For David Redvers, it was an odyssey he could have envisaged only in the furthest recesses of his imagination. And for his client, Sheikh Fahad Al-Thani, it was a voyage of discovery that would teach him much about those twin impostors.
It started at Newmarket in September, when Lightening Pearl came up trumps in the Cheveley Park Stakes. The pair then plumbed the depths of despair at Longchamp, where Dever Dream, the sheikh’s first stakes winner and his favourite horse, perished in the Prix de la Foret.
From France they ventured to Ascot, where Sheikh Fahad, a nephew of the Emir of Qatar and chief executive officer of QIPCO, held court as sponsor of Champions’ Day. Next up was Australia, where Dunaden won the Melbourne Cup. And after a quick stop in New Zealand to see their stallion, Makfi, the pair consoled one another in Kentucky after Strong Suit cut little ice in the Breeders’ Cup Mile.
It’s the sort of agenda to which Redvers aspired when he set up Tweenhills Farm & Stud, on the family’s dairy farm in Gloucestershire, back in 1995. Since then he has almost trebled the grassland pasture from an original 120 acres. And despite only recently acquiring an 80-acre tract at nearby Chargy Hill, it probably won’t be long before he is obliged to add more pasture to accommodate his expanding herd.
People see me solely as Sheikh Fahad’s man, but he is one of my clients
As steady as the rise has been, Redvers’ 18-month association with Sheikh Fahad is on an entirely different level. It should represent the culmination to 30 years of preparation, of graft, of putting in hours on the sales grounds when others had retired to the bar. Yet it has given rise to a fresh dilemma.
“Although it has been fantastic, the way things have developed is a slight concern,” Redvers maintains. “People see me solely as Sheikh Fahad’s man, but he is one of my clients. Tweenhills isn’t the sheikh’s business, it’s mine. And while my existing clients are happy, potential clients might not realise that I’m here to work for everybody. I am independent, and that’s the way I will always keep it.”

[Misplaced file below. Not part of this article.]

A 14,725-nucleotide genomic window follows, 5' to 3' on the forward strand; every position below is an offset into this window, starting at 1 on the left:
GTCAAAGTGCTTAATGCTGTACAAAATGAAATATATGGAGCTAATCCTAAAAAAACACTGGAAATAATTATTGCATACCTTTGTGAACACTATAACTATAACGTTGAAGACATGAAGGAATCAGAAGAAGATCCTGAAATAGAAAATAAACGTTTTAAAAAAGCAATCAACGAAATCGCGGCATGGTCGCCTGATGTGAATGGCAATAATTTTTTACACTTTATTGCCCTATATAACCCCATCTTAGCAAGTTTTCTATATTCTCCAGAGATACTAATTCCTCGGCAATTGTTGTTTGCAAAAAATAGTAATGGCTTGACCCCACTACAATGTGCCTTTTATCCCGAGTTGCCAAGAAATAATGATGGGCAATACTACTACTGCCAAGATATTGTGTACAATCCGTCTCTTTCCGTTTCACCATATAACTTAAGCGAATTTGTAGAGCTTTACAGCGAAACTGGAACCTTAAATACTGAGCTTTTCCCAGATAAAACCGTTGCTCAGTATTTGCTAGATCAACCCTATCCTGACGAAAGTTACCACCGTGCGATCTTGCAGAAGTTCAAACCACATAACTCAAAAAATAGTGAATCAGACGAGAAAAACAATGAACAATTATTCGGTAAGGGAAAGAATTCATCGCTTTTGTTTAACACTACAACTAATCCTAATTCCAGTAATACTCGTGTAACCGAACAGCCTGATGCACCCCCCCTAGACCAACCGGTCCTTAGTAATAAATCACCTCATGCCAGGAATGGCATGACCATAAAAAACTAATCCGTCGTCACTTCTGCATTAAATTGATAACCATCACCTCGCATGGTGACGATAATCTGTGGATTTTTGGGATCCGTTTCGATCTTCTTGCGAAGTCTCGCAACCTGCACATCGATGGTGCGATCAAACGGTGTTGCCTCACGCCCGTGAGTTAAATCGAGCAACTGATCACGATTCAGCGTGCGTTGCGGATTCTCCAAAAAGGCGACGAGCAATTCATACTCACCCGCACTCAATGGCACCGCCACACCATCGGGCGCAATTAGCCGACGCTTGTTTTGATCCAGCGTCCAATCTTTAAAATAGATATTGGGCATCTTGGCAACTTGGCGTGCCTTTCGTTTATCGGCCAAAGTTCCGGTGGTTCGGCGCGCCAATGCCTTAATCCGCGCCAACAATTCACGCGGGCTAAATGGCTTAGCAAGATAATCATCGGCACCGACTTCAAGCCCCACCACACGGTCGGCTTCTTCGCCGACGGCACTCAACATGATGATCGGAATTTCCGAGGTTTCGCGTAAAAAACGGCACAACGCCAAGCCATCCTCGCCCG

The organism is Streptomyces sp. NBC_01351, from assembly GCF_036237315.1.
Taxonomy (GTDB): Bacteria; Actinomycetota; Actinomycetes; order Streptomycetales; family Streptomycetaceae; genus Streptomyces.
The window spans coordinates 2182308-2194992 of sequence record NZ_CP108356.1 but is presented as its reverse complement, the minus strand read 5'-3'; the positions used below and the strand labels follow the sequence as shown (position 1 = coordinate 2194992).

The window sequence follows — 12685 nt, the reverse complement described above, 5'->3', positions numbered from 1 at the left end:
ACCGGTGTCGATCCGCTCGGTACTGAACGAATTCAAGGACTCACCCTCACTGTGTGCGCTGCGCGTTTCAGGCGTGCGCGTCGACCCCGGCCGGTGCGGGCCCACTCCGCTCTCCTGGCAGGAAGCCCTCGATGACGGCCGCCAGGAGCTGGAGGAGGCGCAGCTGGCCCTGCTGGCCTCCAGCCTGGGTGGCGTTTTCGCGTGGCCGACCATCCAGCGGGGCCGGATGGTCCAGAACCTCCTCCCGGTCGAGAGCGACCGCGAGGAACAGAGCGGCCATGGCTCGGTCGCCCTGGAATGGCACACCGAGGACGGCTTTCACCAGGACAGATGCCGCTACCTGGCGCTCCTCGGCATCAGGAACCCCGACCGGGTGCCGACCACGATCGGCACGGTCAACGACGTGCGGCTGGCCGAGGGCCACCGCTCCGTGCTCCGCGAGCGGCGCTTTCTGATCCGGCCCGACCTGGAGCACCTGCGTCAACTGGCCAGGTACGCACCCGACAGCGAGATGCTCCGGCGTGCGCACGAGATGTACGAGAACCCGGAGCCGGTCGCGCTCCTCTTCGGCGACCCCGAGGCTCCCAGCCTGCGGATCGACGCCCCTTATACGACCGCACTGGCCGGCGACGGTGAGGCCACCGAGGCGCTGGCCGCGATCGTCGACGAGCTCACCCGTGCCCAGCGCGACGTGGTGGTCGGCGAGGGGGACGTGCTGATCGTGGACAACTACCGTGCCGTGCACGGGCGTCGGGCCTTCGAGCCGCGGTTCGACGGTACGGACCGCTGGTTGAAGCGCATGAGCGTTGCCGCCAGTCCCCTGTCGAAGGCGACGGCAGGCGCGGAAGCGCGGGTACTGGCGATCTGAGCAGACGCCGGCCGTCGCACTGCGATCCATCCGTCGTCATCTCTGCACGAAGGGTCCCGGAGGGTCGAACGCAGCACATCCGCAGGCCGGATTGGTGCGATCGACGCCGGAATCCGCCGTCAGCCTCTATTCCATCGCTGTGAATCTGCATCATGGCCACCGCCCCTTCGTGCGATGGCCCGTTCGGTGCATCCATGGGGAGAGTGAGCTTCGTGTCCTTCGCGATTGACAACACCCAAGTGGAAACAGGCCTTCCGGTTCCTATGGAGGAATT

If many will be surprised to hear such talk from Redvers, the case demands an airing. The fact remains that horses belonging to other clients at Tweenhills outnumber those of the sheikh’s. And while most believe that Redvers has struck gold, he reminds that the sheikh has less than 50 horses in training and 20 mares, most of which were bought to visit Makfi and will imminently return to auction.
But there is a more visceral emotion at play. It concerns the farm itself. Tweenhills means so much to Redvers that he radiates pride at the mention of its name. It is where his own odyssey started, and to where he returned to make his name in a line of business virtually abandoned by his English contemporaries for the lack of opportunity.
“When I was younger I was quite troubled by what to do with the land my family have had around Hartpury for generations,” he reflects. “I didn’t want to be the one responsible for seeing it disappear. After school I travelled in my gap year but I always wanted to come back home and farm it intensively enough to make my living here.”
The limited size of the property – 120 acres of pasture and 50 woodland – meant conventional farming was never really practical. His father wanted him to take a commission with the Blues And Royals (“he thought I needed to learn self-discipline”) before maintaining Tweenhills by devolving to the City.
Redvers was unconvinced. The seed of an idea germinated when he was on the final leg of his working holiday in Australia. Having worked in polo and hunting yards, he ended up at Rockleer Stud in Bathurst, one hour west of Sydney, where two stud hands were responsible for 200 broodmares.
“It was my eureka moment,” Redvers recalls. “The mares were driven around like cattle and the teaser was tied to a gate. Any mare that ‘showed’ when she passed him would be covered – or covered again if she’d been covered two days before.
“It was a tremendous experience because it showed me that things could be done – and done well – on a shoestring budget,” he continued. “The stud was owned by Dierdre Stein, who trained Rising Prince to win the Cox Plate in 1985. She was a bit like Jenny Pitman: very tough, but good at what she did.”
It showed me that things could be done – and done well – on a shoestring budget
On returning to Britain, and after a season at the Hambros’ Waverton Stud, he rang James Delahooke, whose gun he once loaded on the moors of Gunnerside.
“At the time I thought: here’s a breeder and bloodstock agent who gets to shoot grouse.’ It gave me an extra incentive.”